Cry, the Beloved Country

From Wikipedia, the free encyclopedia
  (Redirected from Cry, The Beloved Country)
Jump to: navigation, search
This article is about the novel. For other uses, see Cry, the Beloved Country (disambiguation).
Cry, the Beloved Country
First US edition
Author Alan Paton
Country South Africa
Language English
Publisher Scribners (USA) & Jonathan Cape (UK)
Publication date
December 1948
Media type Print (Hardback & Paperback)
Pages 256 pp (hardback edition) (UK)
ISBN ISBN 0-224-60578-X (hardback edition) (UK)
OCLC 13487773

Cry, the Beloved Country is a novel by South African author Alan Paton. It was first published in New York City in 1948 by Charles Scribner's Sons and in London by Jonathan Cape. The protagonist is Stephen Kumalo, a black Anglican priest from a rural Natal town, who is searching for his son Absalom in the city of Johannesburg.

The American publisher Bennett Cerf remarked at that year's meeting of the American Booksellers Association that there had been "only three novels published since the first of the year that were worth reading ... Cry, The Beloved Country, The Ides of March, and The Naked and the Dead."[1]

Two cinema adaptations of the book have been made, the first in 1951 and the second in 1995. The novel was also adapted as a musical called Lost in the Stars (1949), with a book by the American writer Maxwell Anderson and music composed by the German emigre Kurt Weill. It was recently produced by the Glimmerglass Opera of New York in 2012, directed by Tazewell Thompson.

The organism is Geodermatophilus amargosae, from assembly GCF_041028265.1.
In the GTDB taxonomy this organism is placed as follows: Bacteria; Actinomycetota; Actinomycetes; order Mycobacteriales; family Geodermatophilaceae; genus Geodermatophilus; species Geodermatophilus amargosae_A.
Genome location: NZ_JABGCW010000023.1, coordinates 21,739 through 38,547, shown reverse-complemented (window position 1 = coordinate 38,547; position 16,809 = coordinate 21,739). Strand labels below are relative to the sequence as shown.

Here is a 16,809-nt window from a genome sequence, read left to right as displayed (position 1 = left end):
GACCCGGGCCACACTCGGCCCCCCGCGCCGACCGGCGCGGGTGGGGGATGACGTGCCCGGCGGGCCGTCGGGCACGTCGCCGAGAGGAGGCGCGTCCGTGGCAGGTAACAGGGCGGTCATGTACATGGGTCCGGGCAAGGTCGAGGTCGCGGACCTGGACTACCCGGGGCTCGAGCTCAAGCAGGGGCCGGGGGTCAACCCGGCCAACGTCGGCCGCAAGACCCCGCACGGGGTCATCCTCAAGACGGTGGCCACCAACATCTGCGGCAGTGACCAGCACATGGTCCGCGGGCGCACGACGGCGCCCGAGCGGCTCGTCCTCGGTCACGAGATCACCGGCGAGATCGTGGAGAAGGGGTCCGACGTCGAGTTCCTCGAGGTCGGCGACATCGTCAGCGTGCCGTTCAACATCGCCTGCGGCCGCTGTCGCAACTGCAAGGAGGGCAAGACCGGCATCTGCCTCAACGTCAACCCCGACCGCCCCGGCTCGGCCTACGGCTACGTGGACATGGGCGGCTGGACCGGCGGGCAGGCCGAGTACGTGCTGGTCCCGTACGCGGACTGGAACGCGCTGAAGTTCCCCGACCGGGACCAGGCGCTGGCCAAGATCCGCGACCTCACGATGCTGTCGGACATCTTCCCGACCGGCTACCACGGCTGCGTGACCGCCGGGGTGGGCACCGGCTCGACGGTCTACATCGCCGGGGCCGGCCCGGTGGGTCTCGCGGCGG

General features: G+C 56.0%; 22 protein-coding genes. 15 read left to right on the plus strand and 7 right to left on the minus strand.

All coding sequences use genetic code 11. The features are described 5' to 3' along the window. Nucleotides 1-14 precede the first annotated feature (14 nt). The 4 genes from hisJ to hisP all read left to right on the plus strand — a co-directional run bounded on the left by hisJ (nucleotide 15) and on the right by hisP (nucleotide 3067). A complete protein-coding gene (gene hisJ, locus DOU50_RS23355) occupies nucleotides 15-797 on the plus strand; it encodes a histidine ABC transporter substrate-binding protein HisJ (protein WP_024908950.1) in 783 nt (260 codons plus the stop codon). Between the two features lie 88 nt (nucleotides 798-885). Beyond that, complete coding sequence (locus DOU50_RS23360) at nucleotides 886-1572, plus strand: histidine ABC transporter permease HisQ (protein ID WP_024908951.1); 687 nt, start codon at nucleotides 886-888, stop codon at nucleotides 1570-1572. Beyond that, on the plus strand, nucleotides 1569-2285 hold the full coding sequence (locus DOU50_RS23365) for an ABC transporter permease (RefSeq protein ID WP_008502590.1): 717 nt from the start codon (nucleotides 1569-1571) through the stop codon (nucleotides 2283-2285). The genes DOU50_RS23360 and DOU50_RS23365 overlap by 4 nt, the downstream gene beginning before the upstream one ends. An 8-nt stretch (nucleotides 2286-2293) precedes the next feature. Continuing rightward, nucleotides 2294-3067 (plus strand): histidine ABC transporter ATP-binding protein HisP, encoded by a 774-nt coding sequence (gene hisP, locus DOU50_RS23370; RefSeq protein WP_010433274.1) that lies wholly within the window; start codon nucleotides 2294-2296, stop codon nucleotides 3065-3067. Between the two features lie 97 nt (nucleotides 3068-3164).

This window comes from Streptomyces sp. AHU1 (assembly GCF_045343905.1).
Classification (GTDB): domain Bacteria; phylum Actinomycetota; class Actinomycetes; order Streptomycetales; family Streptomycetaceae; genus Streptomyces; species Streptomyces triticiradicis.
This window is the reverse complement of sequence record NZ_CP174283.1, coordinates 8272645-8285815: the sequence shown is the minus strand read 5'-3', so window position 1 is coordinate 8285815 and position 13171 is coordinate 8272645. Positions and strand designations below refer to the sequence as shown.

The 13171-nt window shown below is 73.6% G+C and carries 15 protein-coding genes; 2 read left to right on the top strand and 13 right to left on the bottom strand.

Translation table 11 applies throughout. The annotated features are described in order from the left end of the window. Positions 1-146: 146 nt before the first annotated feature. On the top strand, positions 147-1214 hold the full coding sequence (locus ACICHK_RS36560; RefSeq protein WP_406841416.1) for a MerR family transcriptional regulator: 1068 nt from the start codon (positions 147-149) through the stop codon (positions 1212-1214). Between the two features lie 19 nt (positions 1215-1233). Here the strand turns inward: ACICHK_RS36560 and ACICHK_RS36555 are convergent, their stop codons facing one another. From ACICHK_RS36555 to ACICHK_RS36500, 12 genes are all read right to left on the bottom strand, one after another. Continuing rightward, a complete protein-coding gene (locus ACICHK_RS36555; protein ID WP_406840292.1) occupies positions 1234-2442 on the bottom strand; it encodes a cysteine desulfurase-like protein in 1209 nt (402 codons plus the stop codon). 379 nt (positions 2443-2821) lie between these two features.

Plot summary[edit]

The story begins in the village of Ixopo Ndotsheni, where the black priest Stephen Kumalo receives a letter from the priest Theophilus Msimangu in Johannesburg. Msimangu urges Kumalo to come to the city to help his sister Gertrude, because she is ill. Kumalo goes to Johannesburg to help her and also to find his son Absalom, who had gone to the city to look for Gertrude but never came home. It is a long journey to Johannesburg, and Kumalo sees the wonders of the modern world for the first time.

When he gets to the city, Kumalo learns that Gertrude has taken up a life of prostitution and beer brewing, and is now drinking heavily. She agrees to return to the village with her young son. Assured by these developments, Kumalo embarks on the search for Absalom, first seeing his brother John, a carpenter who has become involved in the politics of South Africa. Kumalo and Msimangu follow Absalom's trail, only to learn that Absalom has been in a reformatory and will have a child with a young woman. Shortly thereafter, Kumalo learns that his son has been arrested for murder. The victim is Arthur Jarvis, who was killed during a burglary. Arthur Jarvis was an engineer and a white activist for racial justice, and he happens to be the son of Kumalo's neighbour James Jarvis.

Jarvis learns of his son's death and comes with his family to Johannesburg. Jarvis and his son had been distant, and now the father begins to know his son through his writings. Through reading his son's essays, Jarvis decides to take up his son's work on behalf of South Africa's black population.

Absalom is sentenced to death for the murder of Arthur Jarvis. Before his father returns to Ndotsheni, Absalom marries the girl who is carrying his child. She joins Kumalo's family. Kumalo returns to his village with his daughter-in-law and nephew, having found that Gertrude ran away on the night before their departure.

Back in Ixopo, Kumalo makes a futile visit to the tribe's chief in order to discuss changes that must be made to help the barren village. Help arrives, however, when James Jarvis becomes involved in the work. He arranges to have a dam built and hires a native agricultural demonstrator to implement new farming methods.

The novel ends at dawn on the morning of Absalom's execution. The fathers of the two children are devastated that both of their sons have wound up dead.